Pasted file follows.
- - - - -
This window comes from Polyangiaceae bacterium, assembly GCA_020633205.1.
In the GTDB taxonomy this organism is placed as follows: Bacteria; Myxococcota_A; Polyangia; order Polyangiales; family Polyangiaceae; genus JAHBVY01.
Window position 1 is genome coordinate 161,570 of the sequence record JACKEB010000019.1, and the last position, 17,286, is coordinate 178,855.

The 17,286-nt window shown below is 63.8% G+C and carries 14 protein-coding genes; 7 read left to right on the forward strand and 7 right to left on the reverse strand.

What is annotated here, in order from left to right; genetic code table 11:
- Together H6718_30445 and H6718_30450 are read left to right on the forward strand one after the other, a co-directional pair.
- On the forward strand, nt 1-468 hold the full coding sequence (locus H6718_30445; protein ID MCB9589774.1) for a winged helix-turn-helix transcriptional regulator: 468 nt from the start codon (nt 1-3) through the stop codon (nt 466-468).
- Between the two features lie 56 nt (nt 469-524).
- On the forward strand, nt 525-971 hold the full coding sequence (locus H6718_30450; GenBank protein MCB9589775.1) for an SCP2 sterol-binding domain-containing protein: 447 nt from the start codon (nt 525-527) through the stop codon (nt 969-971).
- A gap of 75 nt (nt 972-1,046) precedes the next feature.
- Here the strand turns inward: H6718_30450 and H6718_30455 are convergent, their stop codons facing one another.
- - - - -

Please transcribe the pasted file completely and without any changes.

This window comes from Polyangiaceae bacterium, assembly GCA_020633205.1.
In the GTDB taxonomy this organism is placed as follows: Bacteria; Myxococcota_A; Polyangia; order Polyangiales; family Polyangiaceae; genus JAHBVY01.
Window position 1 is genome coordinate 161,570 of the sequence record JACKEB010000019.1, and the last position, 17,286, is coordinate 178,855.

The 17,286-nt window shown below is 63.8% G+C and carries 14 protein-coding genes; 7 read left to right on the forward strand and 7 right to left on the reverse strand.

What is annotated here, in order from left to right; genetic code table 11:
- Together H6718_30445 and H6718_30450 are read left to right on the forward strand one after the other, a co-directional pair.
- On the forward strand, nt 1-468 hold the full coding sequence (locus H6718_30445; protein ID MCB9589774.1) for a winged helix-turn-helix transcriptional regulator: 468 nt from the start codon (nt 1-3) through the stop codon (nt 466-468).
- Between the two features lie 56 nt (nt 469-524).
- On the forward strand, nt 525-971 hold the full coding sequence (locus H6718_30450; GenBank protein MCB9589775.1) for an SCP2 sterol-binding domain-containing protein: 447 nt from the start codon (nt 525-527) through the stop codon (nt 969-971).
- A gap of 75 nt (nt 972-1,046) precedes the next feature.
- Here the strand turns inward: H6718_30450 and H6718_30455 are convergent, their stop codons facing one another.